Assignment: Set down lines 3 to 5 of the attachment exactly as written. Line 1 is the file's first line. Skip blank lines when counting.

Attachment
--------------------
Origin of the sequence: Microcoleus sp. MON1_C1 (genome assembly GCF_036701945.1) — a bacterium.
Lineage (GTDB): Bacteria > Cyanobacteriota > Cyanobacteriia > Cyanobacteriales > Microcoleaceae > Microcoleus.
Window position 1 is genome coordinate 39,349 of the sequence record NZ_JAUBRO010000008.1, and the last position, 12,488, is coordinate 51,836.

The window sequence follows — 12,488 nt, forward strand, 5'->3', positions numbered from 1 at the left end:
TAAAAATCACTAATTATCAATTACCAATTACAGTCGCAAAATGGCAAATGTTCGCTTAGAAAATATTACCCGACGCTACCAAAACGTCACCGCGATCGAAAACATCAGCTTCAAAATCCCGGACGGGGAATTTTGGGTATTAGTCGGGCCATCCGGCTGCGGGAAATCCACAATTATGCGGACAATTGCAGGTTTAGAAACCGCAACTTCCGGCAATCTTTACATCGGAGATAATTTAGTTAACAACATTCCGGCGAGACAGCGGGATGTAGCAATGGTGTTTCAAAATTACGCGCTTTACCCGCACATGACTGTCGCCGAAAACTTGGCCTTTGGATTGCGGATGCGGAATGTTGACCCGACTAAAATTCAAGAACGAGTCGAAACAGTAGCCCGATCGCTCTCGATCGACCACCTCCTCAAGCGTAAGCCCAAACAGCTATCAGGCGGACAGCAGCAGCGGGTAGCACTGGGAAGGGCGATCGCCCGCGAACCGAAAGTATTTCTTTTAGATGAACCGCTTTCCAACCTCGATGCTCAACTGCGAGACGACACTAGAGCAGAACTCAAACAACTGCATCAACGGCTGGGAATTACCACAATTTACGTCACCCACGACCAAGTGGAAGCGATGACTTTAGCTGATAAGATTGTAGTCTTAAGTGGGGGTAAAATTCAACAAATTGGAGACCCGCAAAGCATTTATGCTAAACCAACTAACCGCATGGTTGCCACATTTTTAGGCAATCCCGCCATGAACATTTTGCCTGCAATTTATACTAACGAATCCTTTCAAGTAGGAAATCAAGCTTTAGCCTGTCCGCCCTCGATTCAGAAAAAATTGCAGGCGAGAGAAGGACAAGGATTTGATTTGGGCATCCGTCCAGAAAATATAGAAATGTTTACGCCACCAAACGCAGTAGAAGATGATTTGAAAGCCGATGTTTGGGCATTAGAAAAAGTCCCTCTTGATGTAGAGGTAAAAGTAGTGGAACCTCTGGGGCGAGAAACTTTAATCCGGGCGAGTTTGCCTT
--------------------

Window position 1 is genome coordinate 39,349 of the sequence record NZ_JAUBRO010000008.1, and the last position, 12,488, is coordinate 51,836.

The window sequence follows — 12,488 nt, forward strand, 5'->3', positions numbered from 1 at the left end:
TAAAAATCACTAATTATCAATTACCAATTACAGTCGCAAAATGGCAAATGTTCGCTTAGAAAATATTACCCGACGCTACCAAAACGTCACCGCGATCGAAAACATCAGCTTCAAAATCCCGGACGGGGAATTTTGGGTATTAGTCGGGCCATCCGGCTGCGGGAAATCCACAATTATGCGGACAATTGCAGGTTTAGAAACCGCAACTTCCGGCAATCTTTACATCGGAGATAATTTAGTTAACAACATTCCGGCGAGACAGCGGGATGTAGCAATGGTGTTTCAAAATTACGCGCTTTACCCGCACATGACTGTCGCCGAAAACTTGGCCTTTGGATTGCGGATGCGGAATGTTGACCCGACTAAAATTCAAGAACGAGTCGAAACAGTAGCCCGATCGCTCTCGATCGACCACCTCCTCAAGCGTAAGCCCAAACAGCTATCAGGCGGACAGCAGCAGCGGGTAGCACTGGGAAGGGCGATCGCCCGCGAACCGAAAGTATTTCTTTTAGATGAACCGCTTTCCAACCTCGATGCTCAACTGCGAGACGACACTAGAGCAGAACTCAAACAACTGCATCAACGGCTGGGAATTACCACAATTTACGTCACCCACGACCAAGTGGAAGCGATGACTTTAGCTGATAAGATTGTAGTCTTAAGTGGGGGTAAAATTCAACAAATTGGAGACCCGCAAAGCATTTATGCTAAACCAACTAACCGCATGGTTGCCACATTTTTAGGCAATCCCGCCATGAACATTTTGCCTGCAATTTATACTAACGAATCCTTTCAAGTAGGAAATCAAGCTTTAGCCTGTCCGCCCTCGATTCAGAAAAAATTGCAGGCGAGAGAAGGACAAGGATTTGATTTGGGCATCCGTCCAGAAAATATAGAAATGTTTACGCCACCAAACGCAGTAGAAGATGATTTGAAAGCCGATGTTTGGGCATTAGAAAAAGTCCCTCTTGATGTAGAGGTAAAAGTAGTGGAACCTCTGGGGCGAGAAACTTTAATCCGGGCGAGTTTGCCTT